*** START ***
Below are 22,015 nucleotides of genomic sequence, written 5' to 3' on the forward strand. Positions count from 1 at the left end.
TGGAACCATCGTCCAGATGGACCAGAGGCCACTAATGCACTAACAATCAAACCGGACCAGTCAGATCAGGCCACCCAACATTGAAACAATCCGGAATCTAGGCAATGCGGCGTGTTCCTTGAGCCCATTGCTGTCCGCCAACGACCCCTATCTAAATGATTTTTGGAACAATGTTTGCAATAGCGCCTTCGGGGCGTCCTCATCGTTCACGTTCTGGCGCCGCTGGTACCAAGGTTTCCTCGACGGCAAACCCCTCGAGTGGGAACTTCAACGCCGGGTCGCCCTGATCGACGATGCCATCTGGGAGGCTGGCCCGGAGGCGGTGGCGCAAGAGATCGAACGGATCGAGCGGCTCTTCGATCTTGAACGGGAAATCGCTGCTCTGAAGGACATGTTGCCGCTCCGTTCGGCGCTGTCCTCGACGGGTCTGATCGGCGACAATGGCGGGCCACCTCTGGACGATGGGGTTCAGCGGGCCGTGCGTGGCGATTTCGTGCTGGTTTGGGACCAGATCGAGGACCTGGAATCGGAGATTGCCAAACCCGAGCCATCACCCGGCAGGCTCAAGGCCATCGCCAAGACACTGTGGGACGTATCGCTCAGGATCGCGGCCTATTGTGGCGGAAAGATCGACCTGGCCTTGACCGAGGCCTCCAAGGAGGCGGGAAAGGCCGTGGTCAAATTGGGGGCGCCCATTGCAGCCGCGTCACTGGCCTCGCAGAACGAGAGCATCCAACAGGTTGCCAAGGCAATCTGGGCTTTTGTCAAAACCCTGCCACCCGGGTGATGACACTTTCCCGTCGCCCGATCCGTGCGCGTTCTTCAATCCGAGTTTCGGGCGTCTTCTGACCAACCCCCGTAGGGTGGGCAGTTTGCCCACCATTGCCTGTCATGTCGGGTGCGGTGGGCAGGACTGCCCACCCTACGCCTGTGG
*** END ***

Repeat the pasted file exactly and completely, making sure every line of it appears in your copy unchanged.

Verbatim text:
Below are 22,015 nucleotides of genomic sequence, written 5' to 3' on the forward strand. Positions count from 1 at the left end.
TGGAACCATCGTCCAGATGGACCAGAGGCCACTAATGCACTAACAATCAAACCGGACCAGTCAGATCAGGCCACCCAACATTGAAACAATCCGGAATCTAGGCAATGCGGCGTGTTCCTTGAGCCCATTGCTGTCCGCCAACGACCCCTATCTAAATGATTTTTGGAACAATGTTTGCAATAGCGCCTTCGGGGCGTCCTCATCGTTCACGTTCTGGCGCCGCTGGTACCAAGGTTTCCTCGACGGCAAACCCCTCGAGTGGGAACTTCAACGCCGGGTCGCCCTGATCGACGATGCCATCTGGGAGGCTGGCCCGGAGGCGGTGGCGCAAGAGATCGAACGGATCGAGCGGCTCTTCGATCTTGAACGGGAAATCGCTGCTCTGAAGGACATGTTGCCGCTCCGTTCGGCGCTGTCCTCGACGGGTCTGATCGGCGACAATGGCGGGCCACCTCTGGACGATGGGGTTCAGCGGGCCGTGCGTGGCGATTTCGTGCTGGTTTGGGACCAGATCGAGGACCTGGAATCGGAGATTGCCAAACCCGAGCCATCACCCGGCAGGCTCAAGGCCATCGCCAAGACACTGTGGGACGTATCGCTCAGGATCGCGGCCTATTGTGGCGGAAAGATCGACCTGGCCTTGACCGAGGCCTCCAAGGAGGCGGGAAAGGCCGTGGTCAAATTGGGGGCGCCCATTGCAGCCGCGTCACTGGCCTCGCAGAACGAGAGCATCCAACAGGTTGCCAAGGCAATCTGGGCTTTTGTCAAAACCCTGCCACCCGGGTGATGACACTTTCCCGTCGCCCGATCCGTGCGCGTTCTTCAATCCGAGTTTCGGGCGTCTTCTGACCAACCCCCGTAGGGTGGGCAGTTTGCCCACCATTGCCTGTCATGTCGGGTGCGGTGGGCAGGACTGCCCACCCTACGCCTGTGG